Sex hormones can affect the activity of several neurotransmitters in the CNS, including the endocannabinoid functioning (Nguyen et al., 2017; Moraga-Amaro et al., 2018), and significant sex-dependent differences in CB1R density and function have been described (reviewed in Antinori and Fattore, 2017). In a pioneering work, Rodríguez de Fonseca et al. (1994) investigated the expression of brain CB1Rs in male and female rats under different hormonal conditions and reported higher CB1R binding in males than females in almost all the brain areas investigated (i.e., striatum, limbic forebrain, and mesencephalon). Notably, CB1R binding in males was not affected by gonadectomy and/or testosterone replacement, while in females a strong sex hormone-dependent modulation of CB1R expression was observed, with ovariectomy increasing CB1R affinity in the striatum and decreasing CB1R density in the limbic forebrain (Rodríguez de Fonseca et al., 1994). González et al. (2000) found that males have higher levels of CB1R-mRNA transcripts than females in the anterior pituitary gland but that, in females, CB1R-mRNA transcripts fluctuate during the different phases of the ovarian cycle with the highest expression on the second day of diestrus and the lowest expression on estrus. Based on these findings it was suggested that higher levels of estrogen in the anterior pituitary gland could serve to inhibit CB1R expression, reducing the inhibitory endocannabinoid tone within the HPG axis around the time of ovulation (López, 2010). More recently, Castelli et al. (2014) found that CB1R density was significantly lower in the prefrontal cortex (PFC) and amygdala of cycling females compared to males and ovariectomized (OVX) females, and that administration of estradiol to OVX markedly reduced the density of CB1Rs to the levels observed in cycling females. In addition, OVX females displayed higher CB1R function in the cingulate cortex compared to intact and OVX + estradiol females. Interestingly, sex and estradiol also affected motor activity, social behavior and sensorimotor gating (Castelli et al., 2014), which are behaviors sensitive to the effects of different classes of drugs of abuse, in line with the idea that females can represent a more vulnerable phenotype (at neurochemical and behavioral level) than male rats in developing addiction-like behaviors. In addition, estradiol time-dependently modulates CB1R binding in brain structures that mediate nociception and locomotor activity (Wakley et al., 2014).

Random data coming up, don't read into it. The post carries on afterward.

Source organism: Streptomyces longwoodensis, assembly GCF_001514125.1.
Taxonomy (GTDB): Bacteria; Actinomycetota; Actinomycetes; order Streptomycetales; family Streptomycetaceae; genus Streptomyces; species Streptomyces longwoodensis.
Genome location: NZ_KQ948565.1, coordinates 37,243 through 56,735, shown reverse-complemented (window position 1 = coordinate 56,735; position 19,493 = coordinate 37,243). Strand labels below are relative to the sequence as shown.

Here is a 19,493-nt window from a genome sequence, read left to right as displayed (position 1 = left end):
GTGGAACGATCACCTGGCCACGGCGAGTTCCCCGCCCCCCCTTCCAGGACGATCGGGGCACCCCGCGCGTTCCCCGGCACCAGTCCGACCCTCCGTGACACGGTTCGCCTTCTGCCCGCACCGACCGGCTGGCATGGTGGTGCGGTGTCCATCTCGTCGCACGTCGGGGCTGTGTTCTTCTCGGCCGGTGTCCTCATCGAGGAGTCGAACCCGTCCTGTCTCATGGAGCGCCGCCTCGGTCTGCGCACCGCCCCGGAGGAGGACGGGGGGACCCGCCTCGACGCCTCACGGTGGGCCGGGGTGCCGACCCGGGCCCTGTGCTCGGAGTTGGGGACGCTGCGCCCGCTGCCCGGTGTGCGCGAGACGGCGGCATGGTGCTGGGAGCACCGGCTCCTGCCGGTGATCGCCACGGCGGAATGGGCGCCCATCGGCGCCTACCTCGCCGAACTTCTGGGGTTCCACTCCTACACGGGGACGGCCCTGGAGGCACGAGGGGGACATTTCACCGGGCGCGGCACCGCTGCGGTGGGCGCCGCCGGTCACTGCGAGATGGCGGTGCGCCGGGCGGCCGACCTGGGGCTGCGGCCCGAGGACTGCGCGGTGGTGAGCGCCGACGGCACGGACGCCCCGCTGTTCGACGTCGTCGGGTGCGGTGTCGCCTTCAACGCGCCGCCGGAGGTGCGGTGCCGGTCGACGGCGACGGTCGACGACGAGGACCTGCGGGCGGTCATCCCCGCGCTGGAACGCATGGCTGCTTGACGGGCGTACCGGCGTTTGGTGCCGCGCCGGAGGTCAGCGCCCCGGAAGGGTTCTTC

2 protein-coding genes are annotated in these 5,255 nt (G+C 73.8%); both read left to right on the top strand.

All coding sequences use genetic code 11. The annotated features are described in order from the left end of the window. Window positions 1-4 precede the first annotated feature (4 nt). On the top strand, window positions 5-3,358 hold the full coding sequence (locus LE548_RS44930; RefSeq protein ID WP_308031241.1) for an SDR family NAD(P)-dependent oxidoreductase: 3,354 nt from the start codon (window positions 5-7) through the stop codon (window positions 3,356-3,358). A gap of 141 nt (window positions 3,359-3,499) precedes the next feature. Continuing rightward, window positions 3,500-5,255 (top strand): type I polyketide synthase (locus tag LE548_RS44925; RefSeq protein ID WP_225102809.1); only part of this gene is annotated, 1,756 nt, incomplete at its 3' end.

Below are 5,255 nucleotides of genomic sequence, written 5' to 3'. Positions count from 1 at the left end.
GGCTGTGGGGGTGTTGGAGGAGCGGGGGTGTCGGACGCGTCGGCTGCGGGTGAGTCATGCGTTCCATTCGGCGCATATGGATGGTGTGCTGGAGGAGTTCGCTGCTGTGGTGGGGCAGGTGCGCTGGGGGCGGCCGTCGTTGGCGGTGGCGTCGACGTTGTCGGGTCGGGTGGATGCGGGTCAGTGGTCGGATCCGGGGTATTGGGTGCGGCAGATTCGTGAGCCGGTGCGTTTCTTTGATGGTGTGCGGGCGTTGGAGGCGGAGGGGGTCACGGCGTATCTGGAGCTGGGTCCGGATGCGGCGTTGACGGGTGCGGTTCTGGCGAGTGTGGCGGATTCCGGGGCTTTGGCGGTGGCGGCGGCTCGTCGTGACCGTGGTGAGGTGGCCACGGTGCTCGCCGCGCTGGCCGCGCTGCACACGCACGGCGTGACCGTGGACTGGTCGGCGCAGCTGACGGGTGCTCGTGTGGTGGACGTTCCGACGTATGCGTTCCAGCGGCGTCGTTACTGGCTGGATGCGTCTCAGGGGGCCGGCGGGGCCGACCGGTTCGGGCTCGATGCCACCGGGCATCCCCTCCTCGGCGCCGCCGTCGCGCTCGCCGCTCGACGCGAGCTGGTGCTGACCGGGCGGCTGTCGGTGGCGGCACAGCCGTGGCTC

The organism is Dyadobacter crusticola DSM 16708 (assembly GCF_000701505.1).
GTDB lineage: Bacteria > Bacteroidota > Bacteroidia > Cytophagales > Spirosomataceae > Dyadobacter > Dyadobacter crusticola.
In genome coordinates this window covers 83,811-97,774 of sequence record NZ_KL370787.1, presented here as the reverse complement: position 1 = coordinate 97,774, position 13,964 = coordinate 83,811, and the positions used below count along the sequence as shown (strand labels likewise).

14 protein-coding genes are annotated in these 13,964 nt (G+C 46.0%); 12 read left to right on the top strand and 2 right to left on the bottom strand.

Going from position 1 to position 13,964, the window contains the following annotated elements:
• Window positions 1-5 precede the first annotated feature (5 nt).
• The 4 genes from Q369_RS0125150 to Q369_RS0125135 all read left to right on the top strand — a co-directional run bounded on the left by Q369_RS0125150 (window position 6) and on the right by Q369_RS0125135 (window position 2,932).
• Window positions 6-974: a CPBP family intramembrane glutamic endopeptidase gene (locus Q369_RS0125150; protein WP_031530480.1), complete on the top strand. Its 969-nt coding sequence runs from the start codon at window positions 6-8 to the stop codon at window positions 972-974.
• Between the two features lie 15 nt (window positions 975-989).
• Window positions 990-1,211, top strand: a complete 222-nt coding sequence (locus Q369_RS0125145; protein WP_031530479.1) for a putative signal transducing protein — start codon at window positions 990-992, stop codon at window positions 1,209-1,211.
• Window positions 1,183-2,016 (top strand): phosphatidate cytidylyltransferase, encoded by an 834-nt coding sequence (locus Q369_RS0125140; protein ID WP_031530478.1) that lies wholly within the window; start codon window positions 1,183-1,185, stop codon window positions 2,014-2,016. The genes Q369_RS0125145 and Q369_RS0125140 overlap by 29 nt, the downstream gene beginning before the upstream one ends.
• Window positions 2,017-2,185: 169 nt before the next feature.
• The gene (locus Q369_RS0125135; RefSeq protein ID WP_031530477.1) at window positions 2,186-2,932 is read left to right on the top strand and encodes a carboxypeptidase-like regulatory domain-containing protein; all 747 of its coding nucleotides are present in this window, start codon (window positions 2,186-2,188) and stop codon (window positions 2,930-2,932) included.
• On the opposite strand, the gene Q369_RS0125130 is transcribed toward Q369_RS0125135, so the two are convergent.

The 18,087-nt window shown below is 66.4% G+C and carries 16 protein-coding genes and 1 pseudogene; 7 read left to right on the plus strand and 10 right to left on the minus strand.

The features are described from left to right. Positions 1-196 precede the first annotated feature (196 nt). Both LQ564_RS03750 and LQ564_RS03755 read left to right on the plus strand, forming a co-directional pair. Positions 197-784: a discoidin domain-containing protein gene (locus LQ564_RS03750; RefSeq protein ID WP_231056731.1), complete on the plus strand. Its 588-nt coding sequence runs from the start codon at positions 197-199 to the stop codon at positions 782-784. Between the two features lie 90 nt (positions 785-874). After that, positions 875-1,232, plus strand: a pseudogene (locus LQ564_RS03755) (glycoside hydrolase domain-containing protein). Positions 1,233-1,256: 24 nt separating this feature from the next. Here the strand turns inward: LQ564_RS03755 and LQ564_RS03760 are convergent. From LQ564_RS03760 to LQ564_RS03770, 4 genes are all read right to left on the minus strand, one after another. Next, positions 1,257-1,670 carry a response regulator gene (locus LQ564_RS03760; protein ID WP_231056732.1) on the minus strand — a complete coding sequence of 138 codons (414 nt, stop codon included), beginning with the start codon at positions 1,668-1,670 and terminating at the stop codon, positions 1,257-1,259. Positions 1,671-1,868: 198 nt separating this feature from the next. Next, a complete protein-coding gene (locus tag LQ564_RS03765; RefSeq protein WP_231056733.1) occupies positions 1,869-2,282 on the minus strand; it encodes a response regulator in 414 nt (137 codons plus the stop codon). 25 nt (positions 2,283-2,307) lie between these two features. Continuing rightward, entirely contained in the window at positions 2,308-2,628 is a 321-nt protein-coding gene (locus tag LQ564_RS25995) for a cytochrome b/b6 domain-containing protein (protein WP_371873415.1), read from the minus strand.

Besides impacting on CB1R expression, sex hormones regulate the levels of endocannabinoids. Bradshaw et al. (2006), for example, measured the levels of AEA and 2-AG in several brain areas (i.e., pituitary gland, hypothalamus, thalamus, striatum, midbrain, hippocampus, and cerebellum) in male rats and in females at five different time points along the estrous cycle. They found that AEA content was higher in females than males in both the anterior pituitary gland and hypothalamus (Bradshaw et al., 2006). With the exception of the cerebellum, all brain regions examined revealed significant differences along the estrous cycle in the level of at least one endocannabinoid, with changes occurring predominantly within the 36-h time period surrounding ovulation and behavioral estrus. In general, studies on the regulatory role of sex hormones on the endocannabinoid system failed to provide a clear and linear relationship between the two, and rather showed that these relations are quite complex and depend largely on the specific aspect considered (i.e., receptor affinity or density), the specific endocannabinoid (i.e., AEA or 2-AG) or the brain area investigated (Gorzalka et al., 2010; Gorzalka and Dang, 2012). The interpretation of these findings is further complicated by the fact that (i) all studies performed behavioral testing and/or tissue and serum collection at different time points after gonadectomy, (ii) animals were of different strains and tested at different ages (although they were adult in all studies), and that (iii) animals were kept under hormonal replacement regimen for different periods of time (1 day–3 weeks) before testing. However, the following findings are consistent among studies: (i) higher density of CB1Rs in male hypothalamus and limbic areas coupled, in general, with lower levels of endocannabinoids; (ii) there are significant differences along the hormonal cycle of females, with major changes occurring in the expression of CB1Rs in pituitary gland, hypothalamus and midbrain limbic structures when passing from diestrus to proestrus and behavioral estrus.